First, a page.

6. After three trans-con EWR-SFO-EWR flights in 1st half of 2017 aboard United’s 10-abreast, “densified” Boeing 777s (brand new -300ER & reconfigured -200 domestic) , even in Economy Plus (E+) rows (plus two other trans-cons, one SFO-EWR aboard a Boeing 757-200 [aka “dirtiest plane ever”]; another a Boeing 737-900ER LAX-EWR that had NO IFE at all [streaming or seat-back] in a 30” pitch row), my partner ditched United for Delta – and hasn’t looked back.

    He HATED the 10-abreast seating, even in E+, for trans-con length flights overall.

    And he HATED the reconfigured 777-200s that much more for NOT having seat-back IFE.

    Bad enough the other two narrow-body trans-cons he flew before abandoning United in 2017 were sub-par, but in the end, it was the 10-abreast Boeing 777s that he hated for 5-6 hours that resulted in Delta becoming his airline of choice for his trans-cons since Delta flies many 767s with their wider seats and seat-back IFE that made that Delta his preferred carrier for his trips around the world, which until then, were predominantly aboard United (including Europe & Asia).

    “Friends don’t let Friends (and other loved ones) book/fly 10-abreast “densified” Boeing 777s or 9-abreast 787s” is the motto in our home!

    I won’t fly those planes; and one NEVER, EVER sees the CEOs or other “C-suiters” of airlines or Boeing flying in these hideous and atrocious “densified” 777 & 787 cabins.

    So, why should anyone else pay good money for products so bad even the leaders of the companies that sell (and profit handsomely) these “not good enough for them” products are NEVER, EVER seen routinely using these products themselves?

    Actions speak louder than words.

    And the refusal of top managers who say these (awful) seats aboard their crappy (densified) planes are perfectly acceptable to actually USE the products they sell is all one needs to see to know just how bad these terrible seats really are.

    If the seats they sell are NOT good enough for their own regular use, then they’re NOT good enough for anyone else to use!

    So, further densification or not, as long as United’s 777s pack ten (horrible and NOT good enough for the CEO to use) seats per row, United will remain pretty much on our “No Fly List” for most of our air travel as 17.2” wide seats are too damn narrow for any flights longer than 3 hours, let alone 5 or more.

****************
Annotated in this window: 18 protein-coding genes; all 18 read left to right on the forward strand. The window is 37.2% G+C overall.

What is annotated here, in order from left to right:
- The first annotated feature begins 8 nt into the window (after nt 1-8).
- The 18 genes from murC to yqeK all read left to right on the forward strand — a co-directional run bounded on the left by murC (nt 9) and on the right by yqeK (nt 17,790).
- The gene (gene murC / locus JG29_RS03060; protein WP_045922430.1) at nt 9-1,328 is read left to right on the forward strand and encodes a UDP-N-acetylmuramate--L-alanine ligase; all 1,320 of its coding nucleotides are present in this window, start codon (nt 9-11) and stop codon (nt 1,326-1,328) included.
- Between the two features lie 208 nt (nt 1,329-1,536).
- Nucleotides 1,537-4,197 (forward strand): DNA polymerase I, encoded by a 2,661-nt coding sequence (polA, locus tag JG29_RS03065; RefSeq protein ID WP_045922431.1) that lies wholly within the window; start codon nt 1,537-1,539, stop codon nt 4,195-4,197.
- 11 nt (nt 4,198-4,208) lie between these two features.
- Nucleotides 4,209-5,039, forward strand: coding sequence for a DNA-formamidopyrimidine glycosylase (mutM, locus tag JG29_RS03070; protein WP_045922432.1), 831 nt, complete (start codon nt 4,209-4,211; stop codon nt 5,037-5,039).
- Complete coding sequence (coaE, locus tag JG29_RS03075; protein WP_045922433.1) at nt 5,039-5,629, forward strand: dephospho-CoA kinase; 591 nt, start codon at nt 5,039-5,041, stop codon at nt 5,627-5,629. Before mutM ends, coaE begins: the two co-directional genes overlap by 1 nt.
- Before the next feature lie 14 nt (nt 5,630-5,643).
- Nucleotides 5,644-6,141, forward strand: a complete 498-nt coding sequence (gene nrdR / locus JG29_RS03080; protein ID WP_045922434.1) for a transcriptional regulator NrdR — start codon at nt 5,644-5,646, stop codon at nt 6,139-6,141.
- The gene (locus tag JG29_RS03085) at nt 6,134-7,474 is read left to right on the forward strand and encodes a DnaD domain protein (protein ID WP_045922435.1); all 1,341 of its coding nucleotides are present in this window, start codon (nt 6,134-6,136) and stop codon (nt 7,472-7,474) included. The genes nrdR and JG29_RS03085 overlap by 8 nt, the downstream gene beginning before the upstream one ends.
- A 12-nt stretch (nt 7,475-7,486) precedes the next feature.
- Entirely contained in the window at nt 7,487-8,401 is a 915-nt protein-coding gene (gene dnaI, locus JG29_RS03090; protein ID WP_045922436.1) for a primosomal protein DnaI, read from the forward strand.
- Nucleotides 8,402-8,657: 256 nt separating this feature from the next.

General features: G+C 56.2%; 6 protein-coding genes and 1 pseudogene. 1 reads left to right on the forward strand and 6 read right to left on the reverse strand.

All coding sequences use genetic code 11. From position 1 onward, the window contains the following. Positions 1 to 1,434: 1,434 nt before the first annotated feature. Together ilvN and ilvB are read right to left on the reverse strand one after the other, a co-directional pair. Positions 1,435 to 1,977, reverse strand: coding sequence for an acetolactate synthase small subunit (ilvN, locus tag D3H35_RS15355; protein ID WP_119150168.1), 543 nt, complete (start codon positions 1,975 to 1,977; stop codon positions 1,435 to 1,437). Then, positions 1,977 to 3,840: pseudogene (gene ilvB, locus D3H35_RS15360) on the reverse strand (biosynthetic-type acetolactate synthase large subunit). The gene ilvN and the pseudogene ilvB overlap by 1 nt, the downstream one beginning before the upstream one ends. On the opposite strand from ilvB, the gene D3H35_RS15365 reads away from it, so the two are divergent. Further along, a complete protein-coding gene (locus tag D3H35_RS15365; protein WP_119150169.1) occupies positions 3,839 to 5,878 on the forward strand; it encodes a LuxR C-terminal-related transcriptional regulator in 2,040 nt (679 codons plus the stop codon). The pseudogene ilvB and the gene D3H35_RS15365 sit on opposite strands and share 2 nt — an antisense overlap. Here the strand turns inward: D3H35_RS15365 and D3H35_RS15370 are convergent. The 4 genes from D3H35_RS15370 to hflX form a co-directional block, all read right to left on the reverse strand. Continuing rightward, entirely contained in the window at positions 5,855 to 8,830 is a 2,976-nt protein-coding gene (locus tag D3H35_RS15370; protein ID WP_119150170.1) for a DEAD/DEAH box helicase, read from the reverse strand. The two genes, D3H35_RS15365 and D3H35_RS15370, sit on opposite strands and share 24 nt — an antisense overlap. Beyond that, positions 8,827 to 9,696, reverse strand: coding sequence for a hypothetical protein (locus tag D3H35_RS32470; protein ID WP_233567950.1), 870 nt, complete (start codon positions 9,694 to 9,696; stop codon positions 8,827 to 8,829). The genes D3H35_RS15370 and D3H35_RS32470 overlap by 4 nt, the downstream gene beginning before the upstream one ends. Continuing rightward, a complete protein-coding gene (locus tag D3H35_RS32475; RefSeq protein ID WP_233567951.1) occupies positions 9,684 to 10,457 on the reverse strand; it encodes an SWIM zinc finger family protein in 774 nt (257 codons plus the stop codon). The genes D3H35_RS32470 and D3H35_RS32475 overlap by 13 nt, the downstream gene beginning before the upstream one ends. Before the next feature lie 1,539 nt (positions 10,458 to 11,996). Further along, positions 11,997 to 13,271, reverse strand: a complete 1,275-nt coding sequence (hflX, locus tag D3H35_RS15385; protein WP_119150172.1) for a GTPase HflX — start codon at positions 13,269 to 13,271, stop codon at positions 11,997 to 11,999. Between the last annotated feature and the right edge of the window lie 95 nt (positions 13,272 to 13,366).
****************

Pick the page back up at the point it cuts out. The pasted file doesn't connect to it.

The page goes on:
7. “Friends don’t let Friends (and other loved ones) book/fly[…]9-abreast 787s is the motto in our home!”

    So you only fly Japan Airlines Dreamliners?

  8. Who would want to fly on an airplane with the name Max. I won’t fly on the 737-9 Max.
    United may lose me as a customer.
    Yosef – United Gold for many years,

  9. Since hot meals are no longer served in economy, removal of some of the galley sections on the domestic 777 fleet would increase available real estate for seats. Delta did this with the A320, MD88/MD90 and 757. Leave ovens for the front cabin only.

  10. 4 777-200ERs are moving to the domestic configuration; these will probably be the first ones with any revised high-density layout. The ERs will mitigate performance issues on ORD-HNL/OGG and allow EWR-HNL to move to 777 (as 764s are being redeployed elsewhere in the system).

    Rumor has it that PTVs return (wireless system like DL is installing) and new seats in F cabins, possibly old CO Diamond seats. A 2-2-2 flat bed configuration would be much more pleasant than the 2-4-2 dorms, especially for Hawaii markets.

  11. Boeing will remove the MAX name I predict. Just call it a 737-9 and move on. The same way Valujet just changed their name to AirTran and now its part of Southwest. Nobody cares.